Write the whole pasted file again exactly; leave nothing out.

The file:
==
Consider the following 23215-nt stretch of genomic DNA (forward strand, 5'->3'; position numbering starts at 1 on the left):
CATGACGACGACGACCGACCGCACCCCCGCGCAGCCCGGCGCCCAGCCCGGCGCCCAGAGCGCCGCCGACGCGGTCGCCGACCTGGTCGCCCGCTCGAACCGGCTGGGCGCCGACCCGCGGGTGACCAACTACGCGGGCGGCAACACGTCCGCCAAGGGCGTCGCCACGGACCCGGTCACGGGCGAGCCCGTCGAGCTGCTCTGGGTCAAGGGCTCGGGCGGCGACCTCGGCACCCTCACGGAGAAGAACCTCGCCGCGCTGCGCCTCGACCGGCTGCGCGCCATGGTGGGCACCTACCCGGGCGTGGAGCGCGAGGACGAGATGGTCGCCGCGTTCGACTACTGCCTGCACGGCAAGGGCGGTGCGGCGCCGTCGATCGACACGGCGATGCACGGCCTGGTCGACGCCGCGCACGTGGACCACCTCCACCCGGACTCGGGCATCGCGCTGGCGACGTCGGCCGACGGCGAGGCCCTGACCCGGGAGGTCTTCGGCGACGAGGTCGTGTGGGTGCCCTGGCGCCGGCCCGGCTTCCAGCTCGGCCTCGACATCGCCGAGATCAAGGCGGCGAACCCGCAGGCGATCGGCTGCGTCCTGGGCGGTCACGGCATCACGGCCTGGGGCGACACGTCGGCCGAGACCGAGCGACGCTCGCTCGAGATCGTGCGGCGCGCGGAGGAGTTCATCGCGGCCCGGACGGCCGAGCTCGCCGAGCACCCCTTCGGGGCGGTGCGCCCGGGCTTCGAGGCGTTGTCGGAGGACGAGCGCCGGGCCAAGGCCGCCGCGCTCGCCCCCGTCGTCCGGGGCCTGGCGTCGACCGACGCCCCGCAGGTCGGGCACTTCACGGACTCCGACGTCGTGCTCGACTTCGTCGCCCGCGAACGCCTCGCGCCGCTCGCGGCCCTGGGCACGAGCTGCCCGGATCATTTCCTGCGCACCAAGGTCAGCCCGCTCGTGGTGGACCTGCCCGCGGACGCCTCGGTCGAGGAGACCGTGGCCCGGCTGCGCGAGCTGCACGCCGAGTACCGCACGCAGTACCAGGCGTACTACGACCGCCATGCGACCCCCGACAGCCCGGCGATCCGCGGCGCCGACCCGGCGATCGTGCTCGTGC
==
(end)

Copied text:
Consider the following 23215-nt stretch of genomic DNA (forward strand, 5'->3'; position numbering starts at 1 on the left):
CATGACGACGACGACCGACCGCACCCCCGCGCAGCCCGGCGCCCAGCCCGGCGCCCAGAGCGCCGCCGACGCGGTCGCCGACCTGGTCGCCCGCTCGAACCGGCTGGGCGCCGACCCGCGGGTGACCAACTACGCGGGCGGCAACACGTCCGCCAAGGGCGTCGCCACGGACCCGGTCACGGGCGAGCCCGTCGAGCTGCTCTGGGTCAAGGGCTCGGGCGGCGACCTCGGCACCCTCACGGAGAAGAACCTCGCCGCGCTGCGCCTCGACCGGCTGCGCGCCATGGTGGGCACCTACCCGGGCGTGGAGCGCGAGGACGAGATGGTCGCCGCGTTCGACTACTGCCTGCACGGCAAGGGCGGTGCGGCGCCGTCGATCGACACGGCGATGCACGGCCTGGTCGACGCCGCGCACGTGGACCACCTCCACCCGGACTCGGGCATCGCGCTGGCGACGTCGGCCGACGGCGAGGCCCTGACCCGGGAGGTCTTCGGCGACGAGGTCGTGTGGGTGCCCTGGCGCCGGCCCGGCTTCCAGCTCGGCCTCGACATCGCCGAGATCAAGGCGGCGAACCCGCAGGCGATCGGCTGCGTCCTGGGCGGTCACGGCATCACGGCCTGGGGCGACACGTCGGCCGAGACCGAGCGACGCTCGCTCGAGATCGTGCGGCGCGCGGAGGAGTTCATCGCGGCCCGGACGGCCGAGCTCGCCGAGCACCCCTTCGGGGCGGTGCGCCCGGGCTTCGAGGCGTTGTCGGAGGACGAGCGCCGGGCCAAGGCCGCCGCGCTCGCCCCCGTCGTCCGGGGCCTGGCGTCGACCGACGCCCCGCAGGTCGGGCACTTCACGGACTCCGACGTCGTGCTCGACTTCGTCGCCCGCGAACGCCTCGCGCCGCTCGCGGCCCTGGGCACGAGCTGCCCGGATCATTTCCTGCGCACCAAGGTCAGCCCGCTCGTGGTGGACCTGCCCGCGGACGCCTCGGTCGAGGAGACCGTGGCCCGGCTGCGCGAGCTGCACGCCGAGTACCGCACGCAGTACCAGGCGTACTACGACCGCCATGCGACCCCCGACAGCCCGGCGATCCGCGGCGCCGACCCGGCGATCGTGCTCGTGC